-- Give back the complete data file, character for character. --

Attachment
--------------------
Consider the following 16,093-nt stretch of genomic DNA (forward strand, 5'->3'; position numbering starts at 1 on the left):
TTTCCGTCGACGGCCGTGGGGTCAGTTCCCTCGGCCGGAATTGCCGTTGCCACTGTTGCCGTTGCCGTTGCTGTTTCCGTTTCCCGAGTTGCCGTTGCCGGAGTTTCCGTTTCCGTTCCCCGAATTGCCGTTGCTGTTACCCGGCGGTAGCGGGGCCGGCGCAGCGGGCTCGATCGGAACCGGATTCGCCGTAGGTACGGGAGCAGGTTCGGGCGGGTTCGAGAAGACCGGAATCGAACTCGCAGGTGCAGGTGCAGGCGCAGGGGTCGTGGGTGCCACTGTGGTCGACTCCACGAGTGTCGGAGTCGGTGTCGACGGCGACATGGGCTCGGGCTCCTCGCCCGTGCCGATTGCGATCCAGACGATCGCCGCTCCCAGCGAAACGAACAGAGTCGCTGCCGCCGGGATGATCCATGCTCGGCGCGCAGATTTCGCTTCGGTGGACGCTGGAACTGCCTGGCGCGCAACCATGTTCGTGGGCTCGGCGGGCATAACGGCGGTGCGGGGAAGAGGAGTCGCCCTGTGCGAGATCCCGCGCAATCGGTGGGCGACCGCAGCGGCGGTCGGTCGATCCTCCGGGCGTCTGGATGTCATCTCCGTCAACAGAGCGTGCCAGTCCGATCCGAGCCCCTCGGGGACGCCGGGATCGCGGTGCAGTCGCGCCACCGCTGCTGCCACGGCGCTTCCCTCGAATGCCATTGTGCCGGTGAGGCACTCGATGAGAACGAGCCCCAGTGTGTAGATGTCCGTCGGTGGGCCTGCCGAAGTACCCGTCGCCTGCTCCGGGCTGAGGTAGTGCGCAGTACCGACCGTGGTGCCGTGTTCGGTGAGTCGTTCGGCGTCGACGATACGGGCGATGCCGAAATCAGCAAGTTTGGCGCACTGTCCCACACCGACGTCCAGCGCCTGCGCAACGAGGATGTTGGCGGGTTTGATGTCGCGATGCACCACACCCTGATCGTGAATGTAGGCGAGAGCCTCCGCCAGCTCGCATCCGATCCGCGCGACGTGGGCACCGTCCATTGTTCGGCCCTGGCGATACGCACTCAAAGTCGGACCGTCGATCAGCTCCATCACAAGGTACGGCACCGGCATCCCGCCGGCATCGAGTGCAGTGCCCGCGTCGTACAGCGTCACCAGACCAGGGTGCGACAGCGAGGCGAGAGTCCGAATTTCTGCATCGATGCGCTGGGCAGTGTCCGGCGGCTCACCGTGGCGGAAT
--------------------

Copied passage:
Consider the following 16,093-nt stretch of genomic DNA (forward strand, 5'->3'; position numbering starts at 1 on the left):
TTTCCGTCGACGGCCGTGGGGTCAGTTCCCTCGGCCGGAATTGCCGTTGCCACTGTTGCCGTTGCCGTTGCTGTTTCCGTTTCCCGAGTTGCCGTTGCCGGAGTTTCCGTTTCCGTTCCCCGAATTGCCGTTGCTGTTACCCGGCGGTAGCGGGGCCGGCGCAGCGGGCTCGATCGGAACCGGATTCGCCGTAGGTACGGGAGCAGGTTCGGGCGGGTTCGAGAAGACCGGAATCGAACTCGCAGGTGCAGGTGCAGGCGCAGGGGTCGTGGGTGCCACTGTGGTCGACTCCACGAGTGTCGGAGTCGGTGTCGACGGCGACATGGGCTCGGGCTCCTCGCCCGTGCCGATTGCGATCCAGACGATCGCCGCTCCCAGCGAAACGAACAGAGTCGCTGCCGCCGGGATGATCCATGCTCGGCGCGCAGATTTCGCTTCGGTGGACGCTGGAACTGCCTGGCGCGCAACCATGTTCGTGGGCTCGGCGGGCATAACGGCGGTGCGGGGAAGAGGAGTCGCCCTGTGCGAGATCCCGCGCAATCGGTGGGCGACCGCAGCGGCGGTCGGTCGATCCTCCGGGCGTCTGGATGTCATCTCCGTCAACAGAGCGTGCCAGTCCGATCCGAGCCCCTCGGGGACGCCGGGATCGCGGTGCAGTCGCGCCACCGCTGCTGCCACGGCGCTTCCCTCGAATGCCATTGTGCCGGTGAGGCACTCGATGAGAACGAGCCCCAGTGTGTAGATGTCCGTCGGTGGGCCTGCCGAAGTACCCGTCGCCTGCTCCGGGCTGAGGTAGTGCGCAGTACCGACCGTGGTGCCGTGTTCGGTGAGTCGTTCGGCGTCGACGATACGGGCGATGCCGAAATCAGCAAGTTTGGCGCACTGTCCCACACCGACGTCCAGCGCCTGCGCAACGAGGATGTTGGCGGGTTTGATGTCGCGATGCACCACACCCTGATCGTGAATGTAGGCGAGAGCCTCCGCCAGCTCGCATCCGATCCGCGCGACGTGGGCACCGTCCATTGTTCGGCCCTGGCGATACGCACTCAAAGTCGGACCGTCGATCAGCTCCATCACAAGGTACGGCACCGGCATCCCGCCGGCATCGAGTGCAGTGCCCGCGTCGTACAGCGTCACCAGACCAGGGTGCGACAGCGAGGCGAGAGTCCGAATTTCTGCATCGATGCGCTGGGCAGTGTCCGGCGGCTCACCGTGGCGGAAT